Clashes erupt near US embassy in Lebanon over Jerusalem move

Clashes erupt near US embassy in Lebanon over Jerusalem move
Protests denouncing Trump's Jerusalem announcement near the US embassy complex in Lebanon turned violent on Sunday as police fired tear gas and clashed with activists trying to reach the compound.
2 min read
10 December, 2017
Protesters say police started firing tear gas when they got too close [Twitter/Louisa Loveluck]
Protests close to the US embassy in Lebanon denouncing President Donald Trump's announcement that the US will recognise Jerusalem as Israel's capital turned violent on Sunday, as police clashed with activists trying to reach the complex.

Lebanese television channels carried dramatic footage showing security forces firing tear gas and unleashing water cannons at protesters gathered near a barrier set up by police around 1km from the heavily guarded embassy in Awkar, north of Beirut.

Protesters threw rocks at the riot police and set fire to garbage dumpsters and tyres nearby, with some cases of suffocation being reported.

Security forces have cordoned off all roads leading to the embassy compound.

Protests were announced for Sunday and Monday by various leftist and Islamist groups, including Lebanon's powerful militant and political group Hizballah, to denounce Trump's announcement on Wednesday that the US embassy will move from Tel Aviv to Jerusalem.  

The controversial announcement has since triggered a major backlash in the Arab and Muslim worlds and protests from the US to Indonesia.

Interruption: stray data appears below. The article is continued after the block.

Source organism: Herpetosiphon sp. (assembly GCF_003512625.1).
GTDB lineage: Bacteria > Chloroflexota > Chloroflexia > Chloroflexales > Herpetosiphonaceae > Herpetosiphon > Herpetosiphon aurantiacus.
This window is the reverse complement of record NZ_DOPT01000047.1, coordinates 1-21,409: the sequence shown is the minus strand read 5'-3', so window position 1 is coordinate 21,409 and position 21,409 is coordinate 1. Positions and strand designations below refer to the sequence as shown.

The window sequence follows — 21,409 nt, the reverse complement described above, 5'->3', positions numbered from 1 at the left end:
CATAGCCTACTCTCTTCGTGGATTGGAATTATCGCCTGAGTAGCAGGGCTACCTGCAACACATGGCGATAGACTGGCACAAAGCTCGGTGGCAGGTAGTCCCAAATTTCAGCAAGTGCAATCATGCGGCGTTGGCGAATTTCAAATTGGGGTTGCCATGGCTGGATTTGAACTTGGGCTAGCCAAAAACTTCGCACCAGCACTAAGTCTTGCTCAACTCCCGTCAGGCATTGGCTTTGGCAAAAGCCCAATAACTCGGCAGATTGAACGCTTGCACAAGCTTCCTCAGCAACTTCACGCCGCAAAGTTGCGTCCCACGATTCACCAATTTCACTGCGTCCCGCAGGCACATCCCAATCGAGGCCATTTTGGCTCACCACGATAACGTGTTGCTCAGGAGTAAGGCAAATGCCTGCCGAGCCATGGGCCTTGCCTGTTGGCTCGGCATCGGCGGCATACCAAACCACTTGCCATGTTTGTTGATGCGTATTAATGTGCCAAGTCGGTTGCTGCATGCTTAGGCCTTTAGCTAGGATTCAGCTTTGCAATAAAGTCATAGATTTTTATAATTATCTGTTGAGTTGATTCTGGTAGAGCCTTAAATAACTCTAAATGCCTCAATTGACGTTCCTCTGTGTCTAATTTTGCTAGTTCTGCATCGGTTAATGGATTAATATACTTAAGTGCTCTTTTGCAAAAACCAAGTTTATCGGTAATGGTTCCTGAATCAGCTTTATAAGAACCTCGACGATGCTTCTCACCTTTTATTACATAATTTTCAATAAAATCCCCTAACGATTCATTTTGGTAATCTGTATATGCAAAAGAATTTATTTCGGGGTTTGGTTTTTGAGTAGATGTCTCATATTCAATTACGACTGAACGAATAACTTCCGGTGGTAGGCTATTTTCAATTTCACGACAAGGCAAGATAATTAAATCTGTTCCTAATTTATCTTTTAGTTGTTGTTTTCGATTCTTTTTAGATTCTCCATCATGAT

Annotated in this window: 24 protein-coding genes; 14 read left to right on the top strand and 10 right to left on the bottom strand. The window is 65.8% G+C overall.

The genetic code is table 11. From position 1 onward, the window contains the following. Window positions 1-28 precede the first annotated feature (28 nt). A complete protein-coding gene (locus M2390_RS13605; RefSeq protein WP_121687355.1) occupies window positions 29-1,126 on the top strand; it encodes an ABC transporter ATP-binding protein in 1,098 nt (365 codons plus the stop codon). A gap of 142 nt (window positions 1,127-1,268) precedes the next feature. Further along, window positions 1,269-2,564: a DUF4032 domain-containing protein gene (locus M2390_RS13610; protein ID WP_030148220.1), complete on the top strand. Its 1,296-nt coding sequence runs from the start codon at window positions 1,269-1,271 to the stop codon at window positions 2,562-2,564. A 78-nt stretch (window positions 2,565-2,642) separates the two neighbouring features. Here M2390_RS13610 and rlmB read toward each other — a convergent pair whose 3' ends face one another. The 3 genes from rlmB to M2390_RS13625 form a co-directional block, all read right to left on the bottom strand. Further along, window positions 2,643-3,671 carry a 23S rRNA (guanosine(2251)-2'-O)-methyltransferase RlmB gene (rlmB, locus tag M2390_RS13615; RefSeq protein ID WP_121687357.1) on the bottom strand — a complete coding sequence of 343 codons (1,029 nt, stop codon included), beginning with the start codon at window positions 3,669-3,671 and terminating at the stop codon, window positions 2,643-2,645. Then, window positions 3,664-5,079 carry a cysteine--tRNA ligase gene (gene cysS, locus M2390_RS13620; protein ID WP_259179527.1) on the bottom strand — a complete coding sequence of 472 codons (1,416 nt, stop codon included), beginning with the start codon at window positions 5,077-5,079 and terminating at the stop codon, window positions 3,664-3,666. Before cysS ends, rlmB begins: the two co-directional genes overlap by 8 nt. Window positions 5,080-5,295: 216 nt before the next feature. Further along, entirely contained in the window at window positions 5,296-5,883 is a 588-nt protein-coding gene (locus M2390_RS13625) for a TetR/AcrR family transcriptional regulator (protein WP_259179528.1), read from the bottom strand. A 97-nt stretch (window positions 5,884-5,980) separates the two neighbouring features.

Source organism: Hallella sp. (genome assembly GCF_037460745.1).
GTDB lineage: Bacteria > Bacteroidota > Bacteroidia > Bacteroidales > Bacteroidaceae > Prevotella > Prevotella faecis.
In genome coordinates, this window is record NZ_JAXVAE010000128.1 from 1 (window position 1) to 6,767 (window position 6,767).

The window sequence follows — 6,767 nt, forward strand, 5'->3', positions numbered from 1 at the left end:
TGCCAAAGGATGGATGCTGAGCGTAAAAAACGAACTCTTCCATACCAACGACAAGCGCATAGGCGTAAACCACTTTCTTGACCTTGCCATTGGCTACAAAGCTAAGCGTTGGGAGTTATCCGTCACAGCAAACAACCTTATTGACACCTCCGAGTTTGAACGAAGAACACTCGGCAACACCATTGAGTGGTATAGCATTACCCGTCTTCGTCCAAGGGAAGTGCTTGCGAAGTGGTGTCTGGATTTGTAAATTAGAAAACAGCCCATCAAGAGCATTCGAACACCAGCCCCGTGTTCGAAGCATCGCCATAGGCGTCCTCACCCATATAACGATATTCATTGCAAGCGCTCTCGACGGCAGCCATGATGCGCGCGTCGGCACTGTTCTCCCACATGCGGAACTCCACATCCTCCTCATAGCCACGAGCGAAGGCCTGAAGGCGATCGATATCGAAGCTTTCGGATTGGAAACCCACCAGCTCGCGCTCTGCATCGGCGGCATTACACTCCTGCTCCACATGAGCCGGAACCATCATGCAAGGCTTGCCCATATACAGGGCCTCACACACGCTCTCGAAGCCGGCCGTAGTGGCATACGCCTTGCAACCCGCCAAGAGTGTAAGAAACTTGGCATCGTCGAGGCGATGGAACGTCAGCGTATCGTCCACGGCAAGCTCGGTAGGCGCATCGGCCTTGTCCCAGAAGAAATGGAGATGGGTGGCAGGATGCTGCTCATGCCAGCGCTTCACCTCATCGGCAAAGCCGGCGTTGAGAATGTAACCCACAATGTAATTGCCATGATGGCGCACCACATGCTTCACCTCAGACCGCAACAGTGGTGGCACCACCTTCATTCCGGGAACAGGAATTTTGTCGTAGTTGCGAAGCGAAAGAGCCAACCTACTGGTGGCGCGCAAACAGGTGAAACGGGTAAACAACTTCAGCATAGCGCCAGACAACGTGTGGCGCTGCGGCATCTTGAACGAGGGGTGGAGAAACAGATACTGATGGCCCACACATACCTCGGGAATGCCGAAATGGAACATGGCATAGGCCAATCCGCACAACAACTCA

In Palestine, two Palestinians were killed by Israeli forces on Friday when clashes in the occupied West Bank turned deadly. Israeli airstrikes against Gaza, launched on Saturday, have killed a further two Palestinians, after rockets were fired into Israel.

The international community have unanimously condemned the decision, citing the irreparable damage it could have on peace efforts in the region. 

Israel regards Jerusalem, including both its Jewish-majority Western part and Arab-majority East Jerusalem captured in the 1967 war, as its capital.

Nearly the entire world rejects this position, saying Jerusalem's status should be determined in peace talks with the Palestinians.

East Jerusalem, which includes the Old City and holy sites revered by Jews, Christians and Muslims, is considered occupied Palestinian territory under international law. 

The Palestinians hope it would become the capital of their future state once agreed in final status negotiations with Israel, according to the 1993 Oslo Accords. Trump's move puts this hope in serious jeopardy.